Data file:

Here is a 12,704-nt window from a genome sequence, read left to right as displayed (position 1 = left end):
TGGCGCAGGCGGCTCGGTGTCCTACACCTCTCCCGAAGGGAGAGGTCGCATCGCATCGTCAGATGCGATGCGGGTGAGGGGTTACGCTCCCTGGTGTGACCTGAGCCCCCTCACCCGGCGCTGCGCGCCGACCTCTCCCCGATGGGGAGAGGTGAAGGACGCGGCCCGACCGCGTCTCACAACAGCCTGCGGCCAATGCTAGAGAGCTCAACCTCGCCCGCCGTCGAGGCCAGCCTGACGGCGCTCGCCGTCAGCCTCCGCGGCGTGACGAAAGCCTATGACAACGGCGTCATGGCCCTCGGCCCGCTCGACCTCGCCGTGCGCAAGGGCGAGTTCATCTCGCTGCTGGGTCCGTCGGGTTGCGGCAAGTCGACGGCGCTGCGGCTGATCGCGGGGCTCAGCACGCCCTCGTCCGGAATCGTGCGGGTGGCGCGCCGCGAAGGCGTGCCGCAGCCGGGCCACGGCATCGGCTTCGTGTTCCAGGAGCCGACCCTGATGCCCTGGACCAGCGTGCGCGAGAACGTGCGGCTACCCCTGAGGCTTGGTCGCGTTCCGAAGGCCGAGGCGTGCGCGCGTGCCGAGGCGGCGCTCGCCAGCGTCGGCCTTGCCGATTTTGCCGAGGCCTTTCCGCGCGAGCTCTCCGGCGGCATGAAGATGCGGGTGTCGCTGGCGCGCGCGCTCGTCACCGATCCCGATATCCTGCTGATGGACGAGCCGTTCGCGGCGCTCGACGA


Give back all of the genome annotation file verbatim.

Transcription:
Here is a 12,704-nt window from a genome sequence, read left to right as displayed (position 1 = left end):
TGGCGCAGGCGGCTCGGTGTCCTACACCTCTCCCGAAGGGAGAGGTCGCATCGCATCGTCAGATGCGATGCGGGTGAGGGGTTACGCTCCCTGGTGTGACCTGAGCCCCCTCACCCGGCGCTGCGCGCCGACCTCTCCCCGATGGGGAGAGGTGAAGGACGCGGCCCGACCGCGTCTCACAACAGCCTGCGGCCAATGCTAGAGAGCTCAACCTCGCCCGCCGTCGAGGCCAGCCTGACGGCGCTCGCCGTCAGCCTCCGCGGCGTGACGAAAGCCTATGACAACGGCGTCATGGCCCTCGGCCCGCTCGACCTCGCCGTGCGCAAGGGCGAGTTCATCTCGCTGCTGGGTCCGTCGGGTTGCGGCAAGTCGACGGCGCTGCGGCTGATCGCGGGGCTCAGCACGCCCTCGTCCGGAATCGTGCGGGTGGCGCGCCGCGAAGGCGTGCCGCAGCCGGGCCACGGCATCGGCTTCGTGTTCCAGGAGCCGACCCTGATGCCCTGGACCAGCGTGCGCGAGAACGTGCGGCTACCCCTGAGGCTTGGTCGCGTTCCGAAGGCCGAGGCGTGCGCGCGTGCCGAGGCGGCGCTCGCCAGCGTCGGCCTTGCCGATTTTGCCGAGGCCTTTCCGCGCGAGCTCTCCGGCGGCATGAAGATGCGGGTGTCGCTGGCGCGCGCGCTCGTCACCGATCCCGATATCCTGCTGATGGACGAGCCGTTCGCGGCGCTCGACGA